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DTCC Repo Market Is a Diversification Opportunity

Settlement house’s program could be short-term funding source for corporates.

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Capital Markets

DTCC Repo Market Is a Diversification Opportunity

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March 29, 2018

By John Hintze

Settlement house’s program could be short-term funding source for corporates. 

After opening its repo programs directly to lenders last year, the Depository Trust & Clearing Corp. (DTCC) will now permit those lenders to borrow via the repo market, potentially providing corporates with a way to diversify short-term funding sources.

On Jan. 30, the DTCC announced the start of a "new era of buyside participation in the cleared repo market" after funds managed by Capula Investment Management completed the first cleared sponsored repo transactions as a collateral provider—that is, as a borrower.

The tri-party repo market, in which an intermediary connects funding providers with borrowers, has long allowed Wall Street firms to raise short-term funding by selling securities in their inventories and agreeing to buy them back again at an agreed higher price and time. The difference effectively becomes interest on a loan.

In May, the Securities and Exchange Commission allowed the DTCC's Fixed-Income Clearing Corp. (FICC) subsidiary to expand central clearing of repos beyond its existing GCF Repo Service, which has enabled dealers to trade FICC-cleared general collateral tri-party repos. The approval permits certain institutional investors, including corporates, to access the FICC directly through its Centrally Cleared Institutional Tri-Party (CCIT) service, which went live last June.

Last year's approval also gives institutions access to this alternative vehicle to park short-term cash through one of two current sponsor banks, State Street Bank & Trust and BNY Mellon, a program that has been in place since 2005 for the FICC's financial institution members. The January transaction represents the first time an institutional investor has acted as a borrower in a DTCC repo transaction, with Capula providing collateral in return for funding in a cleared repo transaction. The collateral comprised Treasury bonds and agency debentures.

The development may present a source of short-term borrowing that's an alternative to the commercial paper market many large corporates rely on today for funding. Broadening the program to institutions is still early days, but the sponsor program has seen volumes double versus previous peaks since institutions gained access last May, according to the DTCC. So far, no corporates have signed up as lenders in the CCIT program, although the DTCC has been in discussions with several nonfinancial corporates about using it. In the sponsor-program scenario, repo lenders establish relationships with one or more of a long list of FICC members who are seeking to borrow funds, and then clear subsequent repo transactions through the FICC.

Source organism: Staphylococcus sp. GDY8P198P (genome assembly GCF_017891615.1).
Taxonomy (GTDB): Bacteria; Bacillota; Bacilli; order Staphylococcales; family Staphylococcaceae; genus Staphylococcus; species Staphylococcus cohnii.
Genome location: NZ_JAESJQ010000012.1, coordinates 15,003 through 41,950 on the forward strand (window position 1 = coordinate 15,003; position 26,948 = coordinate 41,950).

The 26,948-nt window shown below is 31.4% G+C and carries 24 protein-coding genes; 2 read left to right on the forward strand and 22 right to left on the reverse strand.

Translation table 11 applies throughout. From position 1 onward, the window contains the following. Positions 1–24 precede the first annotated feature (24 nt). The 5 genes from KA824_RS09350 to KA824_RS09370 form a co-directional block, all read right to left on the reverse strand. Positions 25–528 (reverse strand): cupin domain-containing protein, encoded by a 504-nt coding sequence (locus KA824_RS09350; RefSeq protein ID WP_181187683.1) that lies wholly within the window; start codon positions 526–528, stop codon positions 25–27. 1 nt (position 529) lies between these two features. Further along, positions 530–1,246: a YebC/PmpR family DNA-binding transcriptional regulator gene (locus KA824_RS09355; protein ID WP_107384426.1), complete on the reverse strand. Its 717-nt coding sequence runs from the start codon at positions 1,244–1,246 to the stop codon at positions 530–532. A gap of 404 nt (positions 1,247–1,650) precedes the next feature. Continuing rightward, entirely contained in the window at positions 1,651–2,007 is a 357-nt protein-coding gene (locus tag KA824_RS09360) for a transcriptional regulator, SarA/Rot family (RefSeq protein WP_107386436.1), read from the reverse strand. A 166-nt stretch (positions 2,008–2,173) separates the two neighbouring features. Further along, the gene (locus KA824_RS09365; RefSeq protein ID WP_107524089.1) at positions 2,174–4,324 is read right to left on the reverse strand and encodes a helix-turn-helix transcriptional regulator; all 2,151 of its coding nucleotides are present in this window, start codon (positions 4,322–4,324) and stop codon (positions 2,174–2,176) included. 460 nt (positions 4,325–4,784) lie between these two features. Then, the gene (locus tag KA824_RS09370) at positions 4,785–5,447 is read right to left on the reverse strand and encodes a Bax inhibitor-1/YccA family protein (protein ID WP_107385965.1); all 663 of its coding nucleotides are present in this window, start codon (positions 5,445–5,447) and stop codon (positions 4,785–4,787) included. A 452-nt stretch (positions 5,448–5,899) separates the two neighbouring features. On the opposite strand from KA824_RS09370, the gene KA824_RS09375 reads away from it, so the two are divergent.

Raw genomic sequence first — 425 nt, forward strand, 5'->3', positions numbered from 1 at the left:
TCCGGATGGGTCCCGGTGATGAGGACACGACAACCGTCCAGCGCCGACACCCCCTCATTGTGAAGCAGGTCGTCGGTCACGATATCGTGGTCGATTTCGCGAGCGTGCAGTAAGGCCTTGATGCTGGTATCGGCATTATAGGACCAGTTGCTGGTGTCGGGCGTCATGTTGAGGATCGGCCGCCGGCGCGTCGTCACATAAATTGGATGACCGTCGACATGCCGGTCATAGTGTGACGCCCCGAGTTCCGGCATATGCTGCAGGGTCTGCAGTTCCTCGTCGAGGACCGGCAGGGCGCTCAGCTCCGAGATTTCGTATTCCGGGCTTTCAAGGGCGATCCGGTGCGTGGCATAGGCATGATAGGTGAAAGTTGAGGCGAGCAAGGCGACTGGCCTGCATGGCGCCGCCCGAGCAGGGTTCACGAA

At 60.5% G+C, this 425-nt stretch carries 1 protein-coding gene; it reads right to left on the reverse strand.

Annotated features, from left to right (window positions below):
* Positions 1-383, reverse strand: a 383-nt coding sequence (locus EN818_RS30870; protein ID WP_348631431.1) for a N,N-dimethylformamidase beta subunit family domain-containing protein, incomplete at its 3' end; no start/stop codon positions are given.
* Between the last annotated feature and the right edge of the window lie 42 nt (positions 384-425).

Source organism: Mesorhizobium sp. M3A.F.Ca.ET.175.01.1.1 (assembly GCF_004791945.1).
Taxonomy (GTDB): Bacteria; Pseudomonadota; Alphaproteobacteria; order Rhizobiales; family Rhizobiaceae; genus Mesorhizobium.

"If you're used to transacting in the tri-party market, then the mechanics and flow for CCIT product are very similar," said Jim Hraska, managing director and general manager of the FICC.

Mr. Hraska said hedge funds, banks, corporates and other institutions use repo to hold their short-term cash. And European corporates have regularly tapped the tri-party markets as an alternative to invest short term, in part because the transactions are typically over-collateralized; they can also choose to accept only high-quality collateral. The corporates in discussions with the DTCC, Mr. Hraska said, tend to be nonfinancial companies able to do sufficient repo-transaction volume to warrant joining a clearing corporation.

Corporates may also be accessing the DTCC's cleared repo market through one or both bank sponsors, unbeknownst to the clearing and settlement house. The sponsors would handle many of the operational necessities, such as posting margin, potentially making the repo market more accessible to corporates of less-than-gigantic size.

James Tabacchi, president and CEO of South Street Securities, said his firm's occasional business with corporates has usually originated via board members, investors or other relationships. He said that corporates have long had access to the tri-party market, in which transactions are over-collateralized and lenders can choose highly secure Treasuries and agency securities. He added that corporate reticence regarding repos appears to stem more from uncertainty about tapping a new market than the product itself, which besides being highly secure is easily accessible using current technology from large as well as midsize intermediaries.

"Some days the rate on commercial paper is a bit better, some days the rate on repos [is better]. They're both money market products, and their rates are not going to be far off from each other—why wouldn't you want to have that option?" said Mr. Tabacchi, who is also president of the recently formed Independent Dealer and Trader Association. "Not only do you have the best collateral, but the biggest custodian bank in the world—BNY Mellon [where tri-party accounts are held]— is pricing the securities every day and looking out for your interests."

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